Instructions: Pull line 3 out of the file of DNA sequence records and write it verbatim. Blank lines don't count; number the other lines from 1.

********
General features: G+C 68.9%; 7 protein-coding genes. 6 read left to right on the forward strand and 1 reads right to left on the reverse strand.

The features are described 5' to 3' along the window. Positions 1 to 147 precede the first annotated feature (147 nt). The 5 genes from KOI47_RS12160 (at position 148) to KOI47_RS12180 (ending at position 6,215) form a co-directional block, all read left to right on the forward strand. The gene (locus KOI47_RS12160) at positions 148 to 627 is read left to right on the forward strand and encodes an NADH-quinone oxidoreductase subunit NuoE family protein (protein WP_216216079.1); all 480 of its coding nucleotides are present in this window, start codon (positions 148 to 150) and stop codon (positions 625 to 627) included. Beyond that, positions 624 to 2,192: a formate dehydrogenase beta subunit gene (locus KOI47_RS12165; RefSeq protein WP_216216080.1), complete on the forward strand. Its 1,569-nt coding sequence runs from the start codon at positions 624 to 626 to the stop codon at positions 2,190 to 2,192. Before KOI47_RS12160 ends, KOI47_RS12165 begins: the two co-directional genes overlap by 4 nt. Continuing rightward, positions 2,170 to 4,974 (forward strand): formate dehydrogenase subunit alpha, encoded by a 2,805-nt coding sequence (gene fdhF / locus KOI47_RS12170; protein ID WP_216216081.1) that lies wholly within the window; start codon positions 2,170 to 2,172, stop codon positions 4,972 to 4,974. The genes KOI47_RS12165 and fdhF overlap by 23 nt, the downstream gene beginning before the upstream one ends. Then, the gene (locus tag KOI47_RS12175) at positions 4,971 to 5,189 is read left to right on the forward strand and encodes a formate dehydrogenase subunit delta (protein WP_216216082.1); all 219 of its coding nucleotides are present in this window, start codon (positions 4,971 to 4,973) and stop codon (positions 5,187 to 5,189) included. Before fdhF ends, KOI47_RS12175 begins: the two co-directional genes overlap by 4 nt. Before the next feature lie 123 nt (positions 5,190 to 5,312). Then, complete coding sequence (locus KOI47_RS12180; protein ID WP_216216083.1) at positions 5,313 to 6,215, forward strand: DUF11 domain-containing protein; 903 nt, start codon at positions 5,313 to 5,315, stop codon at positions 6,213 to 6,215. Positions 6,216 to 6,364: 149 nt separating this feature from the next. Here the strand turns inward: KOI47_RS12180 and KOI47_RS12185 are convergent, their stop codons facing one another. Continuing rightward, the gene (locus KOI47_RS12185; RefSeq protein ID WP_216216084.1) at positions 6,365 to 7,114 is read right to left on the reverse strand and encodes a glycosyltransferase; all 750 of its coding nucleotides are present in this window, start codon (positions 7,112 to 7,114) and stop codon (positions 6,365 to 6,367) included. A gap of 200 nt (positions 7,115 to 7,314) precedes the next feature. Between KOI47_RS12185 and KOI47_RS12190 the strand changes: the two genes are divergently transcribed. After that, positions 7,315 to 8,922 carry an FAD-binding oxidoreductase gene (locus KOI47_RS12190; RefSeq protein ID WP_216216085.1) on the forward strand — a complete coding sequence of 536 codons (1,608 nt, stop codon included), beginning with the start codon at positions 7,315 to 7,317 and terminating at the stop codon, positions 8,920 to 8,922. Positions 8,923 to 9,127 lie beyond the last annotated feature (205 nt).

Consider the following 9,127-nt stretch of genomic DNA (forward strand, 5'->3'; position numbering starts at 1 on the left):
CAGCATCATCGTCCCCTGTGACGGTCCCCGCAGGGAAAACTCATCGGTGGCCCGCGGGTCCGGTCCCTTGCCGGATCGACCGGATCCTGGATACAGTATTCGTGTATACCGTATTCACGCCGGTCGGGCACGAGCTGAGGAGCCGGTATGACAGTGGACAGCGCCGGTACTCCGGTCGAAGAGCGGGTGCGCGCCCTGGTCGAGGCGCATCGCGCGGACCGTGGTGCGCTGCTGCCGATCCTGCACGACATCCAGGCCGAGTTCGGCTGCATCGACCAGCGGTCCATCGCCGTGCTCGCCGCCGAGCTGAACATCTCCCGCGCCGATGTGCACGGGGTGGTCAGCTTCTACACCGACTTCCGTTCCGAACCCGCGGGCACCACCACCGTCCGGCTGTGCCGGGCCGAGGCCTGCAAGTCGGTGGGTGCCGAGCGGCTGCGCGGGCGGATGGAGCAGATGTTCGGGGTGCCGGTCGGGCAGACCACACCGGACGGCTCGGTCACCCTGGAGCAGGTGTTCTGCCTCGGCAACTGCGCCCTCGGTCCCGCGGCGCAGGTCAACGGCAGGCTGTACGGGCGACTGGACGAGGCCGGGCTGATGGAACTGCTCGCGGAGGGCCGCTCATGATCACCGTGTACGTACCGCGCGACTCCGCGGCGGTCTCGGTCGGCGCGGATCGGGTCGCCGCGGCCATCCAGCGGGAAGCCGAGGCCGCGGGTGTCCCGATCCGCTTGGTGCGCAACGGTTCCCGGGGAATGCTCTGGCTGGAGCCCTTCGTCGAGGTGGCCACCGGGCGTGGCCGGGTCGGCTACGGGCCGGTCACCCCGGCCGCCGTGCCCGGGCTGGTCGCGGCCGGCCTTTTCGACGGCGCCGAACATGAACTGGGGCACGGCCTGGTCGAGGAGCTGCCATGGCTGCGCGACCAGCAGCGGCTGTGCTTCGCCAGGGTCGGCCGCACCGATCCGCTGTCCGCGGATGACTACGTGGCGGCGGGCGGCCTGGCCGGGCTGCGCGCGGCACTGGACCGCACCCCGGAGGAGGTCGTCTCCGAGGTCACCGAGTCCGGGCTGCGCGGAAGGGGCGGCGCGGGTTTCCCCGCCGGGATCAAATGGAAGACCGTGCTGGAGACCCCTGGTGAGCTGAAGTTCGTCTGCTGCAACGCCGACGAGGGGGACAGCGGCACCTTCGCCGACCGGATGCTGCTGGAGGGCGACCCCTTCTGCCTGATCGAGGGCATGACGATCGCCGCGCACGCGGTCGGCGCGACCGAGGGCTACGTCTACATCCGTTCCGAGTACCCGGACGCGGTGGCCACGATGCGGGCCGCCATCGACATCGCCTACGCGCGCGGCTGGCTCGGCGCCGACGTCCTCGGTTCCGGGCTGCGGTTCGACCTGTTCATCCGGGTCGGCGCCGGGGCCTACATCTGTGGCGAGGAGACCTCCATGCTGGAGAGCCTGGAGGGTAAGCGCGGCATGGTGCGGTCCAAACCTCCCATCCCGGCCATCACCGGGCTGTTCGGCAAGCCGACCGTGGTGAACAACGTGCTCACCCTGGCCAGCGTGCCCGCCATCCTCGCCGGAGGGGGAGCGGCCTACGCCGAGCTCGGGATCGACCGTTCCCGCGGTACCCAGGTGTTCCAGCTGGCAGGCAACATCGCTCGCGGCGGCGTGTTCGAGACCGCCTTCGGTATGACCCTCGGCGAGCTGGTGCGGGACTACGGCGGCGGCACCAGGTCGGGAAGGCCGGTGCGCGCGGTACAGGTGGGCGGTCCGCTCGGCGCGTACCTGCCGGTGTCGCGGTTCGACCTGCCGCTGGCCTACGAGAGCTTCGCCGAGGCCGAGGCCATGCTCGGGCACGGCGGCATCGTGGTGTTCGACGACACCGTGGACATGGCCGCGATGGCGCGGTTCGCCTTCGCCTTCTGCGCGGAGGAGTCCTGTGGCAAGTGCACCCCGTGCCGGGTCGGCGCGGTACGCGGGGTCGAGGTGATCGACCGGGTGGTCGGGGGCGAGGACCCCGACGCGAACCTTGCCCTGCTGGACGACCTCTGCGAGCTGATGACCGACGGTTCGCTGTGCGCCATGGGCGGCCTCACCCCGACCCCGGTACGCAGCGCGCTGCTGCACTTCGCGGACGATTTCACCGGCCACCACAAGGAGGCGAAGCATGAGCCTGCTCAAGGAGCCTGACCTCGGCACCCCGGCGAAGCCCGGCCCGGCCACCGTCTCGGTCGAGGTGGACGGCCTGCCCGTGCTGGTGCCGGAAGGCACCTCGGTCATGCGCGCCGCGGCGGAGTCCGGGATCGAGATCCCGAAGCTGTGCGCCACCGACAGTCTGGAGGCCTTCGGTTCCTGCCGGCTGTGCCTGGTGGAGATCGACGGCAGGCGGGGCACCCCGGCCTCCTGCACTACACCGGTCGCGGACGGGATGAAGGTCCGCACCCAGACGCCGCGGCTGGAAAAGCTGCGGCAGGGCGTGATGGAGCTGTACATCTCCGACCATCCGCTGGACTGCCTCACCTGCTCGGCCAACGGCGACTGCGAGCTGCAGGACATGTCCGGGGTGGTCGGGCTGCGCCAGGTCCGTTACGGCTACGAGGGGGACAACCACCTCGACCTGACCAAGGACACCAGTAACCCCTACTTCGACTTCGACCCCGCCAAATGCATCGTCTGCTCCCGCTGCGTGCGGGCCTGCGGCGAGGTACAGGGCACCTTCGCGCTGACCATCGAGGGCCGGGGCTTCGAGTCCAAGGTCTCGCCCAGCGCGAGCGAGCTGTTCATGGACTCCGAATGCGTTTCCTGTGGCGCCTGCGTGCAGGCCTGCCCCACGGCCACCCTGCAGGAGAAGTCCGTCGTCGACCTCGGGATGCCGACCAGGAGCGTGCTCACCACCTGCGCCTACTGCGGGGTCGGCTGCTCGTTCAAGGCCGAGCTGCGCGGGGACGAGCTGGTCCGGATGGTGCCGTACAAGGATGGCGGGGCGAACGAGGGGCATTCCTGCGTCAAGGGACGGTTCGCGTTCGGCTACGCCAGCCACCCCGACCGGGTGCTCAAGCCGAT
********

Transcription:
Consider the following 9,127-nt stretch of genomic DNA (forward strand, 5'->3'; position numbering starts at 1 on the left):